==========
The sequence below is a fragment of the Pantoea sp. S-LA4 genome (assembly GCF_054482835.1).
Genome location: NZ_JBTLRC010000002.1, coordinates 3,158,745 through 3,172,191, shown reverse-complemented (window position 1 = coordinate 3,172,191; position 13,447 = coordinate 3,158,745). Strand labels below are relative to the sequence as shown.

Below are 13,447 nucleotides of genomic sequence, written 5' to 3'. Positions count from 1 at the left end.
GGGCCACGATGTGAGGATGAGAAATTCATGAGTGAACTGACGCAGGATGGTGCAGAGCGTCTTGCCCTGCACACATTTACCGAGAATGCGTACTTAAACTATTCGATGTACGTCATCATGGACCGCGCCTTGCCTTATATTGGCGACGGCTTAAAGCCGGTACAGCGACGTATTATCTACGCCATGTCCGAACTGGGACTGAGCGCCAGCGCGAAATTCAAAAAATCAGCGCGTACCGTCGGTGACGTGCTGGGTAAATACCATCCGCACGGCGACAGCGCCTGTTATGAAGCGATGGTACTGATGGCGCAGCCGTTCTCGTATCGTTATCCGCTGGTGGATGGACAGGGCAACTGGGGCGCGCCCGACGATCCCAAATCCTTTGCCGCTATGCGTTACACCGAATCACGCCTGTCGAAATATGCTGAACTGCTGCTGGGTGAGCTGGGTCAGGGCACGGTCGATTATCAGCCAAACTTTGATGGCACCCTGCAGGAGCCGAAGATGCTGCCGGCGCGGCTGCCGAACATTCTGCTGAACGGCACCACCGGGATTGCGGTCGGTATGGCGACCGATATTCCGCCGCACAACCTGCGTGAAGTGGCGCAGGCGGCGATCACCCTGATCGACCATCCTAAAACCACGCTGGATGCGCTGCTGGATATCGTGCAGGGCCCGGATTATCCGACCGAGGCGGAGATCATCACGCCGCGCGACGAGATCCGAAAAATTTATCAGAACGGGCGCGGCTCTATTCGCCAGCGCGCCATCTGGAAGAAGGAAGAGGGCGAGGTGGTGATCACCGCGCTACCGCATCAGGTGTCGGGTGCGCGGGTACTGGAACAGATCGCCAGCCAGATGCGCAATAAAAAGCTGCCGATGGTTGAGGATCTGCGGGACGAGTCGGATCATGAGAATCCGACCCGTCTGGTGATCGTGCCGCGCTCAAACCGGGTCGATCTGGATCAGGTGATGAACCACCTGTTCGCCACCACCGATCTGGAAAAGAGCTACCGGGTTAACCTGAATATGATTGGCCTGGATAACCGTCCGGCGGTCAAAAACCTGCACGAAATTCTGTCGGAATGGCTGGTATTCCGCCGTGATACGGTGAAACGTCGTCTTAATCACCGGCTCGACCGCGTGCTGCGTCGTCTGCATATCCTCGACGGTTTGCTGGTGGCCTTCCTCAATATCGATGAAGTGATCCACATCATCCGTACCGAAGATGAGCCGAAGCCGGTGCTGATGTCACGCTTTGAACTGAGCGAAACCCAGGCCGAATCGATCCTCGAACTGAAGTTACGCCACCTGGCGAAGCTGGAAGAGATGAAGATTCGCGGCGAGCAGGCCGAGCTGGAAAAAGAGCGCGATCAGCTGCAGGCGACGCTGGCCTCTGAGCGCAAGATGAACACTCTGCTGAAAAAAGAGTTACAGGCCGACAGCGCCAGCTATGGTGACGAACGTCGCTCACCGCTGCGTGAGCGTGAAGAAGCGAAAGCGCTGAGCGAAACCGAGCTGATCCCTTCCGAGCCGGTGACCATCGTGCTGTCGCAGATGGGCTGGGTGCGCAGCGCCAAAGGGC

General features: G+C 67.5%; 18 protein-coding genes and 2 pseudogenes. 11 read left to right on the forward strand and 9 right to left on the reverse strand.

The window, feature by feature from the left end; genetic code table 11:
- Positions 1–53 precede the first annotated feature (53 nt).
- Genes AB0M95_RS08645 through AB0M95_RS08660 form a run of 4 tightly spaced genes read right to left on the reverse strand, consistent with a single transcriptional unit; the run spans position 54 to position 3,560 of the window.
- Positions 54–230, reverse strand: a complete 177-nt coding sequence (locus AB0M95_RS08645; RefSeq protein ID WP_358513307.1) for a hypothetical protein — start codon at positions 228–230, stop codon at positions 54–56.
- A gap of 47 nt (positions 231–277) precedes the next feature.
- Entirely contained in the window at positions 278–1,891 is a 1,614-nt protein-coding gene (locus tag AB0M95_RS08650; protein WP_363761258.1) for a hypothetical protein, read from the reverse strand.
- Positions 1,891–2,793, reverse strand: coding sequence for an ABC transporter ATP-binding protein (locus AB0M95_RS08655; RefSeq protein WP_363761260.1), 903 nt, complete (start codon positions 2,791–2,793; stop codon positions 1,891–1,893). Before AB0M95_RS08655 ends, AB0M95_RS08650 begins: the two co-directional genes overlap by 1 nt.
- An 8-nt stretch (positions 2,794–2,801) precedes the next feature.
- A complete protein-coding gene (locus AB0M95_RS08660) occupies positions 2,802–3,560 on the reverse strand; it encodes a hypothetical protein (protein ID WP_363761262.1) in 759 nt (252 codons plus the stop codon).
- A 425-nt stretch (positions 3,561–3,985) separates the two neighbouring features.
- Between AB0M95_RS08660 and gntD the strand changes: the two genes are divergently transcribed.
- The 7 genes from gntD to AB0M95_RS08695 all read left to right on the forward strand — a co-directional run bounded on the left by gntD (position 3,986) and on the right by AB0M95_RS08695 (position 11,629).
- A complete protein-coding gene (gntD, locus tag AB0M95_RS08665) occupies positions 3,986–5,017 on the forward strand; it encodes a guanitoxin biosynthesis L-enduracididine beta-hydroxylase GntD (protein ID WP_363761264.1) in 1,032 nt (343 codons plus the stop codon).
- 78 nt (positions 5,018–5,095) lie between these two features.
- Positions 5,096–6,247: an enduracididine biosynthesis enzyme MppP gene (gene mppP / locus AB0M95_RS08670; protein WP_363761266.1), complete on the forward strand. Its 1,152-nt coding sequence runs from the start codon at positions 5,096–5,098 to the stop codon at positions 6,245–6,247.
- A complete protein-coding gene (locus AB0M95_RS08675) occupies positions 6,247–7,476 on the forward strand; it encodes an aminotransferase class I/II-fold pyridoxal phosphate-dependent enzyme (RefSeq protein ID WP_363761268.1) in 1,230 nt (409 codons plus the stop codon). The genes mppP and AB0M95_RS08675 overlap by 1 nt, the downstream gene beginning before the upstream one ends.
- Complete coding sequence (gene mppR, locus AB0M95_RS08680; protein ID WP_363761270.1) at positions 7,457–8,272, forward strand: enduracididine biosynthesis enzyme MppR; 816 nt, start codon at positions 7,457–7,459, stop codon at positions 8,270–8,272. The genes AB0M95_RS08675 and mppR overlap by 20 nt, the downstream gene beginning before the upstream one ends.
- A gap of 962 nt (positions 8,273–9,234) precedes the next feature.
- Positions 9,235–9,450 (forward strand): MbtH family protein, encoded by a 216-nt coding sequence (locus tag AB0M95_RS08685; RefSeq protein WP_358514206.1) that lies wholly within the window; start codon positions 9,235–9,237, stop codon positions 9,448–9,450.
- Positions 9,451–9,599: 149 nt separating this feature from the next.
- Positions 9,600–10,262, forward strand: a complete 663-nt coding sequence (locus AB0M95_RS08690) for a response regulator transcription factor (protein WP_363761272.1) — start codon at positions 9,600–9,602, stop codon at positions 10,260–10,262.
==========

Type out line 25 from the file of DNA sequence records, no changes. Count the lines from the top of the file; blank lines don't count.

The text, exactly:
- Positions 9,451–9,599: 149 nt separating this feature from the next.